Russian roulette is a game of chance in which one or more of the six chambers of a revolver are filled with cartridges, the chamber is rotated
at random, and the gun is fired. The shooter bets on whether the chamber which rotates
into place will be loaded. If it is, he loses not only his bet but his life. In the
case of a revolver with six chambers (revolvers with 5, 7, or 8 chambers are also
common), the shooter has a 1/6 chance of dying (ignoring the fact that the probability
of firing the round is always somewhat less than for a -shot revolver because the mass of the round in the cylinder
causes an imbalance, and the cylinder will tend to stop rotating with its heavy side
at or close to the bottom, while the firing pin is opposite the top chamber).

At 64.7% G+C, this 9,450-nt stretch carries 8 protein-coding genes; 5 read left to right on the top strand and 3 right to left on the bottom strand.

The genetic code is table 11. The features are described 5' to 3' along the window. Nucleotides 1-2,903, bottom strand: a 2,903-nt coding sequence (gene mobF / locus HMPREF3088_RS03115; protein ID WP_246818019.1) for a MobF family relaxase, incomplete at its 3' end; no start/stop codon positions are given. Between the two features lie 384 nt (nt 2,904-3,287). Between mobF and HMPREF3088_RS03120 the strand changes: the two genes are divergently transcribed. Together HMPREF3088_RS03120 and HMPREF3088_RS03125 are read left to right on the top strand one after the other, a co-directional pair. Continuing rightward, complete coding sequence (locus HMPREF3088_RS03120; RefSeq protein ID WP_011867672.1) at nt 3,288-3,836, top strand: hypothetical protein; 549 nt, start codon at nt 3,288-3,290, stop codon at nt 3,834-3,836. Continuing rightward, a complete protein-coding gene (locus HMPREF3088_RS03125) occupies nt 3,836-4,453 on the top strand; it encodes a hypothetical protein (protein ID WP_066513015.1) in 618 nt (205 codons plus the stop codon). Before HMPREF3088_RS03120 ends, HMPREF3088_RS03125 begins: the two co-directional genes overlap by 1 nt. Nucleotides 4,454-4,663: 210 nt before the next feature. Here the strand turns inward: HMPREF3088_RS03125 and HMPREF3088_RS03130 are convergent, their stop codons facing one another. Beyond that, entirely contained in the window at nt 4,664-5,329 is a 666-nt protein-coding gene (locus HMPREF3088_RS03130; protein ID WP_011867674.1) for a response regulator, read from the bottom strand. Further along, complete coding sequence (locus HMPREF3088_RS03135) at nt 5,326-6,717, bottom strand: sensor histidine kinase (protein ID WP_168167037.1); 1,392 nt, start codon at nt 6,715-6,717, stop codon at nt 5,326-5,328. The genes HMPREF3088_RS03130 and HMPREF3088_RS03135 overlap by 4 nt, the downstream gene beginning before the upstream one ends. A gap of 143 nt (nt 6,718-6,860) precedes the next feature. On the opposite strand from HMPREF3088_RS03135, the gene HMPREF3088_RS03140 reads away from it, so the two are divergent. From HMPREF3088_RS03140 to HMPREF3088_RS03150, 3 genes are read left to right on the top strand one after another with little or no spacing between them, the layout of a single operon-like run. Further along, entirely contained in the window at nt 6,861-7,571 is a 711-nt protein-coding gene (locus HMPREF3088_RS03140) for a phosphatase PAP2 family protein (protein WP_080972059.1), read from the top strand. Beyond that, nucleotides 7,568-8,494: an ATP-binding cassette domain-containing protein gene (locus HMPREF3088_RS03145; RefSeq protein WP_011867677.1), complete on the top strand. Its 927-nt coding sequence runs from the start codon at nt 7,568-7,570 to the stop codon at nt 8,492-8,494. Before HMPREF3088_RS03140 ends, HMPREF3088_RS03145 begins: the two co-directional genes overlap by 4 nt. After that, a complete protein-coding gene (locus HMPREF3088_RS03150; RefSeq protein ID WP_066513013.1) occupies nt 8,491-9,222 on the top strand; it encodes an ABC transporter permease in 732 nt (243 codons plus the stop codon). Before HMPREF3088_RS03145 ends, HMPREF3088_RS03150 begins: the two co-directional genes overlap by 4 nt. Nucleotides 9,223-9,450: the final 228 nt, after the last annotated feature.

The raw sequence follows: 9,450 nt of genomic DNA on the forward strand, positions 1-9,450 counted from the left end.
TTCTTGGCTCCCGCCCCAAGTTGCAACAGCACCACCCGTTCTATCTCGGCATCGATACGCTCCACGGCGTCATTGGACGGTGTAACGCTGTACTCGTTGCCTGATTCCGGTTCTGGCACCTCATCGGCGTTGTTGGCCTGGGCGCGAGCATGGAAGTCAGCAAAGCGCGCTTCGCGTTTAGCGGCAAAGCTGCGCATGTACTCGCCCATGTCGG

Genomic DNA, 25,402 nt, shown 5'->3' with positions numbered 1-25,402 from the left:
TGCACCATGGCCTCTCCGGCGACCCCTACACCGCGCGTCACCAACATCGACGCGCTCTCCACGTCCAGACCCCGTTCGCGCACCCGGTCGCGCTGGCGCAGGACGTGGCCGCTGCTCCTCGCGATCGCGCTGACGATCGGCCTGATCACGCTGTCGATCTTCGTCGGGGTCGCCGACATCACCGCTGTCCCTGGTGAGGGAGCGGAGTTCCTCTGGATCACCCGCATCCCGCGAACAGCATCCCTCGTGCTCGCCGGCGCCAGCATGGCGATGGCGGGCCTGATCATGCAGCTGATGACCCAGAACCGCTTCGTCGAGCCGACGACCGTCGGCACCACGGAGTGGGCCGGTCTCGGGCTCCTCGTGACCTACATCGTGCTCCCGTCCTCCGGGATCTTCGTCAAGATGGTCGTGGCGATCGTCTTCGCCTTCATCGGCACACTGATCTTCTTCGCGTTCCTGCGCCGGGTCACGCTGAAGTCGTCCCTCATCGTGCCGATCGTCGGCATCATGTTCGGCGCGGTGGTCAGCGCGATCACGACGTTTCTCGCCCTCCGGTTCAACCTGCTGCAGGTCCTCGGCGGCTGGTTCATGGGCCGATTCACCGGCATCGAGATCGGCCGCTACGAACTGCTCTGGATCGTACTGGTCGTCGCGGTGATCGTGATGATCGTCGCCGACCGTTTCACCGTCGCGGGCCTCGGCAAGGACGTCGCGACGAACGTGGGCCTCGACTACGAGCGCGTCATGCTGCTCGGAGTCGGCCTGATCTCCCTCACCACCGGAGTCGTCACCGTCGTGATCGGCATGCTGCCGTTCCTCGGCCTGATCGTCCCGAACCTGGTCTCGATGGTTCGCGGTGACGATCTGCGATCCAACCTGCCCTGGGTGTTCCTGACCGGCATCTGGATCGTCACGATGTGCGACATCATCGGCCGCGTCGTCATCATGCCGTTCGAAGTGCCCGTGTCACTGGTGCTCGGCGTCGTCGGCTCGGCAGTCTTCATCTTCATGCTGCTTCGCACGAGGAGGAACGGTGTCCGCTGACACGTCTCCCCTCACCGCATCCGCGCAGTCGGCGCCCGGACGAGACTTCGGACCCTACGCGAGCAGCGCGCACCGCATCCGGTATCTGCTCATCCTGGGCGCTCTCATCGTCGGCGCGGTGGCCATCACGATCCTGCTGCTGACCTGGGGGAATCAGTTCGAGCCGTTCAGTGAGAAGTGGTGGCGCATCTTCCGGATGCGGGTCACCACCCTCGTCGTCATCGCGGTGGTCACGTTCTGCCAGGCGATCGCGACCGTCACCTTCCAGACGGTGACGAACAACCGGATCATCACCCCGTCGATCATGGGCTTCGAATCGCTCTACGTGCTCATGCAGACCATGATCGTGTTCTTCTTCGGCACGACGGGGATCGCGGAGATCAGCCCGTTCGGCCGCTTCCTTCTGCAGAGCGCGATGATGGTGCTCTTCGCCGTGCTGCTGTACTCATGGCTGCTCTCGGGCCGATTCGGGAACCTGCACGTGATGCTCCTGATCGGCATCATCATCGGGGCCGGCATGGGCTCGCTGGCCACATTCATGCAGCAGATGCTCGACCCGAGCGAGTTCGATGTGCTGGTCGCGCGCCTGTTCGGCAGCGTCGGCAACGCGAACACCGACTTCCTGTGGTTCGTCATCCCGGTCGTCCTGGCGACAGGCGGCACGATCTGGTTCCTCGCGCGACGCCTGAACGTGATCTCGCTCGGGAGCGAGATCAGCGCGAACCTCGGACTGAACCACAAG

A modified version is considered by Blom et al. (1996) and Blom (1989). In this variant, the revolver is loaded with a single cartridge, and two duelists alternately
spin the chamber and fire at themselves until one is killed. In the case of a revolver
with six chambers (and again ignoring any imbalance in a real revolver), the probability
that the first duelist is killed is then 6/11.